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Frustrated caring : Family members’ experience of motivating copd patients towards self-management

Frustrated caring : Family members’ experience of motivating copd patients towards self-management


Title: Frustrated caring : Family members’ experience of motivating copd patients towards self-management
Author: Sigurgeirsdottir, Jonina   orcid.org/0000-0002-1103-6311
Halldórsdóttir, Sigríður
Arnardottir, Ragnheidur Harpa
Gudmundsson, Gunnar
Bjornsson, Eythor Hreinn
Arnardóttir, Ragnheiður Harpa   orcid.org/0000-0003-0670-8248
Date: 2020-11
Language:
Scope: 13
University/Institute: Háskólinn á Akureyri
School: Heilbrigðisvísindasvið
Department: Læknadeild
Lyflækninga- og bráðaþjónusta
Series: International Journal of Chronic Obstructive Pulmonary Disease; 15()
DOI: https://doi.org/10.2147/COPD.S273903
Subject: Langvinnir sjúkdómar; Stuðningsúrræði; Lungnasjúkdómar; Endurhæfing; Chronic illness; Pulmonary rehabilitation; Pulmonary and Respiratory Medicine; Health Policy; Public Health, Environmental and Occupational Health
URI: https://hdl.handle.net/20.500.11815/3713

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Citation:

Sigurgeirsdottir , J , Halldórsdóttir , S , Arnardottir , R H , Gudmundsson , G , Bjornsson , E H & Arnardóttir , R H 2020 , ' Frustrated caring : Family members’ experience of motivating copd patients towards self-management ' , International Journal of Chronic Obstructive Pulmonary Disease , vol. 15 , pp. 2953-2965 . https://doi.org/10.2147/COPD.S273903

Abstract:

 
Aim: The aim of this phenomenological study was to explore principal family members’ experience of motivating patients with chronic obstructive pulmonary disease (COPD) towards self-management. Methods: Interviews were conducted with 10 family members (spouses and adult children) of COPD patients. The interviews were audio recorded, transcribed and analyzed thematically. Results: Being a principal family member of a COPD patient is characterized by frustrated caring; wanting the best for him/her and yet carrying a heavier burden than the person feels equipped for, lacking both knowledge about the disease progress and information about available healthcare resources. The situation demands much energy, due to COPD patients’ lack of stamina; family members’ fear of the patient’s possible breathlessness; willingness to help, though sometimes meeting with negative reactions from the patient; and feeling ignored by health professionals (HPs). Family members expressed a need for a formal connection between patient–family–HPs. The increasing burden experienced by patients’ family members is characterized by a sequential process in three phases of the patient’s declining self-management. In the early phase, family and patient are ignorant of COPD yet recognize the patient’s smoking as a risky lifestyle. In the intermediary phase, signs of COPD become evident to the family. The first turning point is when the family first observes the patient’s acute exacerbation. A second turning point is in the advanced phase, when family and patient recognize COPD as a progressive disease, possibly fatal. We also identified family members’ views on COPD patients’ needs, and their own roles, main frustrations and concerns. Conclusion: Family members’ experience of motivating COPD patients towards self-management is a sequential process where the family experiences advancing caring burden and declining self-management by the patient. We propose the establishment of COPD patients’ teams consisting of patient–family–HP, aimed at the patients’ best possible self-management.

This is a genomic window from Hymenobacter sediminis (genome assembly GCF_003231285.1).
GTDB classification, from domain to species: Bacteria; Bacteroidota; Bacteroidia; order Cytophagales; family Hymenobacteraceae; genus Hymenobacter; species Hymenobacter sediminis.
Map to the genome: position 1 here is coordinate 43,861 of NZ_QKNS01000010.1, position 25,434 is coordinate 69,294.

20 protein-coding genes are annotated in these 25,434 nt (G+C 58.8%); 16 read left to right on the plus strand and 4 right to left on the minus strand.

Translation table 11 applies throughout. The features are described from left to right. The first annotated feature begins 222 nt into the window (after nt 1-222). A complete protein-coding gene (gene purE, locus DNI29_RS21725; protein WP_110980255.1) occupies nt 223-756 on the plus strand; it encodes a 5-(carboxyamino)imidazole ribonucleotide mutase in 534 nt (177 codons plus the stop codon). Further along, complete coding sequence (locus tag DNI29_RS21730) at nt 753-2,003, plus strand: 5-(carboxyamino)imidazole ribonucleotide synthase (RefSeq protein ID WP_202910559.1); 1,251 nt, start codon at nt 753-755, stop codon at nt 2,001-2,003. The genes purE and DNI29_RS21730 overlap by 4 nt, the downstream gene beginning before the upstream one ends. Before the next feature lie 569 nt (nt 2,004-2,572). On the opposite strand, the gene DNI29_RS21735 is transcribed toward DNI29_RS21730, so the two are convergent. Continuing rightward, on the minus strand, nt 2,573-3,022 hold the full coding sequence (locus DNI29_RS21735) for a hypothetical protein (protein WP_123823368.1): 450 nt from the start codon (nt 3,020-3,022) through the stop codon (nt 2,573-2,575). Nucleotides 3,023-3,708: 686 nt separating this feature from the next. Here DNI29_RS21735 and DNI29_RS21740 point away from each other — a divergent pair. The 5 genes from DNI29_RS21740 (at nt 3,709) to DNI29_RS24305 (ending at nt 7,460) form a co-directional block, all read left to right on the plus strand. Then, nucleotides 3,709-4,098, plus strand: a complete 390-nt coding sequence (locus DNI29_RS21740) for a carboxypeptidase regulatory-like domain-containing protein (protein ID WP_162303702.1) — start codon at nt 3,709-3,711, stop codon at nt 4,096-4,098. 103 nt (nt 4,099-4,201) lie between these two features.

Aim: The aim of this phenomenological study was to explore principal family members’ experience of motivating patients with chronic obstructive pulmonary disease (COPD) towards self-management. Methods: Interviews were conducted with 10 family members (spouses and adult children) of COPD patients. The interviews were audio recorded, transcribed and analyzed thematically. Results: Being a principal family member of a COPD patient is characterized by frustrated caring; wanting the best for him/her and yet carrying a heavier burden than the person feels equipped for, lacking both knowledge about the disease progress and information about available healthcare resources. The situation demands much energy, due to COPD patients’ lack of stamina; family members’ fear of the patient’s possible breathlessness; willingness to help, though sometimes meeting with negative reactions from the patient; and feeling ignored by health professionals (HPs). Family members expressed a need for a formal connection between patient–family–HPs. The increasing burden experienced by patients’ family members is characterized by a sequential process in three phases of the patient’s declining self-management. In the early phase, family and patient are ignorant of COPD yet recognize the patient’s smoking as a risky lifestyle. In the intermediary phase, signs of COPD become evident to the family. The first turning point is when the family first observes the patient’s acute exacerbation. A second turning point is in the advanced phase, when family and patient recognize COPD as a progressive disease, possibly fatal. We also identified family members’ views on COPD patients’ needs, and their own roles, main frustrations and concerns. Conclusion: Family members’ experience of motivating COPD patients towards selfmanagement is a sequential process where the family experiences advancing caring burden and declining self-management by the patient. We propose the establishment of COPD patients’ teams consisting of patient–family–HP, aimed at the patients’ best possible selfmanagement.
 

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Publisher Copyright: © 2020 Sigurgeirsdottir et al.

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